As Porto failed to trouble the home side that currently sit in second place of the Bundesliga table, Peseiro directed Yacine Brahimi to drift centrally in search of service to and from Aboubakar. The 26-year old winger has been of high interest to several Premier League clubs of late and the visitors looked more likely when his quick feet got on the ball in central areas.
Brahimi wanders centrally – leaving acres of space for BVB to attack down the right
However, with the Algerian vacating his left sided position, right back Piszczek was given permission to stream forwards at every given opportunity. As Dortmund ganged up on Porto’s left hand side, joy was being had and Porto left back Jose Angel had his work cut out with Oliveira struggling somewhat to tuck in and stop the 2-against-1 ones down BVB’s right with Marco Reus drifting to dictate the tempo of the tie.
Before long, Brahimi’s ill-defensive discipline was punished as the ball was being switched from left to right by the hosts in hope of finding an open window of opportunity. As Kagawa found a pocket of space on the left, the ball was swept across the 18-yard box and with all attentions seemingly on the decoy run of the attacking midfielder, Porto were outnumbered and begging for mercy. Henrikh Mkhitaryan caused headaches all night long and his perfectly set pass was fizzed home by the onrushing Marco Reus via the aid of a deflection, sending the onlooking ‘Yellow Wall’ into delirium behind the goal. The World Cup winner was the best player on the night and deserved this strike of luck.
Brahimi was replaced by the more defensively inclined Andre.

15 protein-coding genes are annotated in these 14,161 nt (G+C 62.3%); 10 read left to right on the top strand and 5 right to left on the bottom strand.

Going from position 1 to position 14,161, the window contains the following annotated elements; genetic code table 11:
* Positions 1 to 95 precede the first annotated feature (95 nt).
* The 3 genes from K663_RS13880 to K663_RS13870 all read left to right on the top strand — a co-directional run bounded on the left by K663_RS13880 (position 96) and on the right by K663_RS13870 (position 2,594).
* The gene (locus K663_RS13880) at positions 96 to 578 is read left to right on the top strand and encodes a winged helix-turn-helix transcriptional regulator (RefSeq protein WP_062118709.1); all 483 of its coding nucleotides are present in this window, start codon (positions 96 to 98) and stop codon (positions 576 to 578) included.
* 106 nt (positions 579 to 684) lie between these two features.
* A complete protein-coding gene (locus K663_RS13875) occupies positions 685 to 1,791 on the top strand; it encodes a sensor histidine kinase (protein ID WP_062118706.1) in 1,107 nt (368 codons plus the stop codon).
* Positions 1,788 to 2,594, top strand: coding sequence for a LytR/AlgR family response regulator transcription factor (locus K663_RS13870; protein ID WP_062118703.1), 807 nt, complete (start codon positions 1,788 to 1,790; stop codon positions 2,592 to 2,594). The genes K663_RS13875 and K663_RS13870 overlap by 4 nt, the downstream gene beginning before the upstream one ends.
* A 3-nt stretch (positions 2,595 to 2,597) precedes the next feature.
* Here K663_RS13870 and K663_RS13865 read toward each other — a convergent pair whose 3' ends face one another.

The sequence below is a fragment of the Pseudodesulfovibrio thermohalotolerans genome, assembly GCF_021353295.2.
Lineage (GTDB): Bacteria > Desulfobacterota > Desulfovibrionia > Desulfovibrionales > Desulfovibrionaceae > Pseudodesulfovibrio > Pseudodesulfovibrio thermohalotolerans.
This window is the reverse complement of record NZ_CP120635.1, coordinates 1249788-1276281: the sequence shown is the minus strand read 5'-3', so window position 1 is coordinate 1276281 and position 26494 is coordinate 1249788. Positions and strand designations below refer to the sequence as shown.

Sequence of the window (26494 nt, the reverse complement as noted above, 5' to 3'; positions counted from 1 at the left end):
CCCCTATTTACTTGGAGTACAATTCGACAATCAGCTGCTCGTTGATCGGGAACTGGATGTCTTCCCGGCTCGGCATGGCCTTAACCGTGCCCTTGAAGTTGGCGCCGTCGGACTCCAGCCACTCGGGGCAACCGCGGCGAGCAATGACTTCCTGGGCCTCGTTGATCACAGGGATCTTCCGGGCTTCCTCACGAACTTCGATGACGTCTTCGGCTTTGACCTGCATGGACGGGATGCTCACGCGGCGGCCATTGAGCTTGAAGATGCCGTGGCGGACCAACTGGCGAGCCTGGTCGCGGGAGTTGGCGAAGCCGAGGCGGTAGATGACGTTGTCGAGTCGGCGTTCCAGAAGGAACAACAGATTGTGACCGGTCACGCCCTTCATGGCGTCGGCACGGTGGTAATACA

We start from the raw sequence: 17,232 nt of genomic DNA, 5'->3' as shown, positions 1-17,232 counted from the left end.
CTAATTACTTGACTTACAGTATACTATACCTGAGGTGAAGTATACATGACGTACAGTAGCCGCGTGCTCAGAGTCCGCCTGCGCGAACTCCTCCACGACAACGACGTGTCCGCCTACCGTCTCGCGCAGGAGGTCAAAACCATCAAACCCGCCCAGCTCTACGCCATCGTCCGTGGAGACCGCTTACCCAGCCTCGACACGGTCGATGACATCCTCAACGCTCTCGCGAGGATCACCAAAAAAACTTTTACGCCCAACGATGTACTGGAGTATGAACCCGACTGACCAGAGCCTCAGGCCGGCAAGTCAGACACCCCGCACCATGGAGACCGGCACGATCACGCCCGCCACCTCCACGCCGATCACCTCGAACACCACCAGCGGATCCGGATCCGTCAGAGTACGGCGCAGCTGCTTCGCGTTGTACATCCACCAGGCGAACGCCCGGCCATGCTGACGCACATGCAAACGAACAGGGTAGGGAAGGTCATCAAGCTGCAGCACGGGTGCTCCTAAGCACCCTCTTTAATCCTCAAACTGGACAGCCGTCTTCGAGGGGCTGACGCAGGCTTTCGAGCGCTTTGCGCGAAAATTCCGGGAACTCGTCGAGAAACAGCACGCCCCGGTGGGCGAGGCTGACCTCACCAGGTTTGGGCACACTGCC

Borussia begin to enjoy themselves
Looking to put the tie to bed before the trip to northern Portugal the following week, Tuchels’ men converted to a back 3 with Greek Sokratis playing in a sweeping role behind the scorer of the first goal and Hummels. The latter moved out wide left and often looked to carry the ball forwards when gaps opened up, trusting his technical ability and distribution qualities. Schmelzer retained his advanced position down the left-hand side as Julian Weigl offered defensive security besides Nuri Sahin (who was later replaced by Moritz Leitner) throughout the evening, allowing the freedom to Kagawa (also substituted in the dying moments – Christian Pulsic the replacement)
Hummels joins in with the fun – Bringing the ball out from the back
Porto’s Brazilian Evandro entered the frame late on in a second striker role, however, nothing materialized and the game died out with Dortmund more than content in possession.
The hosts never broke sweat in a game that was more routine than they may have imagined, enjoying 67% of possession whilst completing a whoping 370 more passes than their Portuguese counterparts. Without conceding the all-important away goal, the German club are strong favourites to progress in the Estadio do Dragao.
Registering only 2 attempts on goal all night tells the story for Porto. Their fans turned up to western Germany in numbers and left disappointed in their side’s efforts. Always a daunting task to come to Signal Iduna Park, nevertheless, Jose Peseiro arrived with damage limitation in mind, hoping to keep the tie alive for the second leg with his 4-5-1 shape for the percentage of the evening. An uphill task awaits Porto now as they must look to cause problems for the Germans from the start if they are to stand any chance of advancing in Portugal.
Written by Alex Clapham.
As a season ticket holder at the Camp Nou stadium, Alex gets a close up view of the goings on at FC Barcelona; from the youth teams, right up to Messi, Iniesta, Neymar and co.